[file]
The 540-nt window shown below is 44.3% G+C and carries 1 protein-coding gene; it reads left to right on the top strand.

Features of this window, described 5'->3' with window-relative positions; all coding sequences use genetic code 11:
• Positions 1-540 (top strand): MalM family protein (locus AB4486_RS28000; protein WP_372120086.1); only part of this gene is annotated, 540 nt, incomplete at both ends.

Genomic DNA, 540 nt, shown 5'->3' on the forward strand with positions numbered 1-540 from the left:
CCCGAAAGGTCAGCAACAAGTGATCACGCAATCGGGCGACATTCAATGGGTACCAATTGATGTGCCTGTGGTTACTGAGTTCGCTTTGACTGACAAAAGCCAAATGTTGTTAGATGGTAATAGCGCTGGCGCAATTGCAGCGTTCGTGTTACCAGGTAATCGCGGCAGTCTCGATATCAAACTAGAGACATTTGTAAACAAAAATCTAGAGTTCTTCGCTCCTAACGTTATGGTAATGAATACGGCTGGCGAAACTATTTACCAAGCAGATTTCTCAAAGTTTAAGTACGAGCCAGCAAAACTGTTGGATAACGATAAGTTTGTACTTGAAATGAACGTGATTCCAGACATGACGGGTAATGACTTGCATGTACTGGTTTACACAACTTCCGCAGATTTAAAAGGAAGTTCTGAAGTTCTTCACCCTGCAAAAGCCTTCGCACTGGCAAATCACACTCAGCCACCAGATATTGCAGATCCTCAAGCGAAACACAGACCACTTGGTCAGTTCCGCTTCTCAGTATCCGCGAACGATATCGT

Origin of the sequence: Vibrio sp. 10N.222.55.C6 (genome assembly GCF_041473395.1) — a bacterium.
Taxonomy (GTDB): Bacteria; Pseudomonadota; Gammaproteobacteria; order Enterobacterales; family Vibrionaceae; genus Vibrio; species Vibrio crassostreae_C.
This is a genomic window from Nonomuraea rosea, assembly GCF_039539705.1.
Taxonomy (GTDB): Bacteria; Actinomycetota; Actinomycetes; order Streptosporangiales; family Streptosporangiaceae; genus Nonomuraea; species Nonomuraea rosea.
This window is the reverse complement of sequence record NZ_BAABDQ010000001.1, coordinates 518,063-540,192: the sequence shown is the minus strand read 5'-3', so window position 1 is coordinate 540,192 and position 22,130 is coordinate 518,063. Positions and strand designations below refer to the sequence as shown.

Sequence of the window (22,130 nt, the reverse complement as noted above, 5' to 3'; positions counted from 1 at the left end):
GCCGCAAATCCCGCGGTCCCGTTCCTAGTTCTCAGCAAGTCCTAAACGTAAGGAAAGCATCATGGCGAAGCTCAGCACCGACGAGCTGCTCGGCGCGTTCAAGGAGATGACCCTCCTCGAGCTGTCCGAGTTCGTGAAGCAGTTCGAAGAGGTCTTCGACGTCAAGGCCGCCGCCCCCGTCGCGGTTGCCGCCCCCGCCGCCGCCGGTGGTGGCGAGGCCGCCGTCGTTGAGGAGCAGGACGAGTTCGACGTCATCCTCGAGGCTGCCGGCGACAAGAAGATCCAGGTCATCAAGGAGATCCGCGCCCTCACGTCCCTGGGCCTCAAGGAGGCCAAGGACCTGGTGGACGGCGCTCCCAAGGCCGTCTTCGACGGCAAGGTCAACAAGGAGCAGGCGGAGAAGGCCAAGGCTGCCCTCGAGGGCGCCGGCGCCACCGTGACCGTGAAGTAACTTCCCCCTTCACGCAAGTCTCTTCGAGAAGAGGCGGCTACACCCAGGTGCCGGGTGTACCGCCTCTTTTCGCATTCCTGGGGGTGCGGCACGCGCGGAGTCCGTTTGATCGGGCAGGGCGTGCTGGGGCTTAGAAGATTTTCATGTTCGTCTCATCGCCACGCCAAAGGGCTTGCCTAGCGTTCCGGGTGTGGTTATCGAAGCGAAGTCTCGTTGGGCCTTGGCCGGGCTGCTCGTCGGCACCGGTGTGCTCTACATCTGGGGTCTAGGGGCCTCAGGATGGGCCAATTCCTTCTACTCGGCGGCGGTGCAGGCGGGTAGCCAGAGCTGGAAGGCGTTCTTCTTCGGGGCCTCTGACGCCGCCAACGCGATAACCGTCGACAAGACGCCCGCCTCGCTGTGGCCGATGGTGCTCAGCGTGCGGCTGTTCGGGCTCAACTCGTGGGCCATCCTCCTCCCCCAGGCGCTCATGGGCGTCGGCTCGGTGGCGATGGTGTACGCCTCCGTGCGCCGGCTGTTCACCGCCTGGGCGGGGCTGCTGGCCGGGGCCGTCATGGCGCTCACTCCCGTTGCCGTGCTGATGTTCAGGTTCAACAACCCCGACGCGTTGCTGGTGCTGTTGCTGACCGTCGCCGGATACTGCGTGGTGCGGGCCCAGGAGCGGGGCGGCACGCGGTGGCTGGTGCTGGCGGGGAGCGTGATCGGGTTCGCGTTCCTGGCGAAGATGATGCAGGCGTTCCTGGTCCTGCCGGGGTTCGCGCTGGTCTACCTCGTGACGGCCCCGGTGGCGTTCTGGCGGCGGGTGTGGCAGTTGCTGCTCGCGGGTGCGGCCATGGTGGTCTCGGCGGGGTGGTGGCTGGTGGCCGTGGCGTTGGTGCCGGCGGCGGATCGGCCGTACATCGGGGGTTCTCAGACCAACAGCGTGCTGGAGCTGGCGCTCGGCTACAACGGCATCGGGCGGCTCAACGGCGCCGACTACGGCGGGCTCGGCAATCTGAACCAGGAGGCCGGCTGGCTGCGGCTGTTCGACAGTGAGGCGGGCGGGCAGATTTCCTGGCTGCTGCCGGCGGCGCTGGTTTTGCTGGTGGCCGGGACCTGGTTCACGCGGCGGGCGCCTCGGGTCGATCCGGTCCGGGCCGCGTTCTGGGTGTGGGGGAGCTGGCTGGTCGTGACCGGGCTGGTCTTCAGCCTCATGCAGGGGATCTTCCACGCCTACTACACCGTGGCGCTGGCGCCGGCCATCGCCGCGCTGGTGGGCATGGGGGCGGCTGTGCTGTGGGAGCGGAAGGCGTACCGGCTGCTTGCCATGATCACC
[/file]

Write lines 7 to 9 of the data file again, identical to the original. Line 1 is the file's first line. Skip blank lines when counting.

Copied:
Taxonomy (GTDB): Bacteria; Pseudomonadota; Gammaproteobacteria; order Enterobacterales; family Vibrionaceae; genus Vibrio; species Vibrio crassostreae_C.
This is a genomic window from Nonomuraea rosea, assembly GCF_039539705.1.
Taxonomy (GTDB): Bacteria; Actinomycetota; Actinomycetes; order Streptosporangiales; family Streptosporangiaceae; genus Nonomuraea; species Nonomuraea rosea.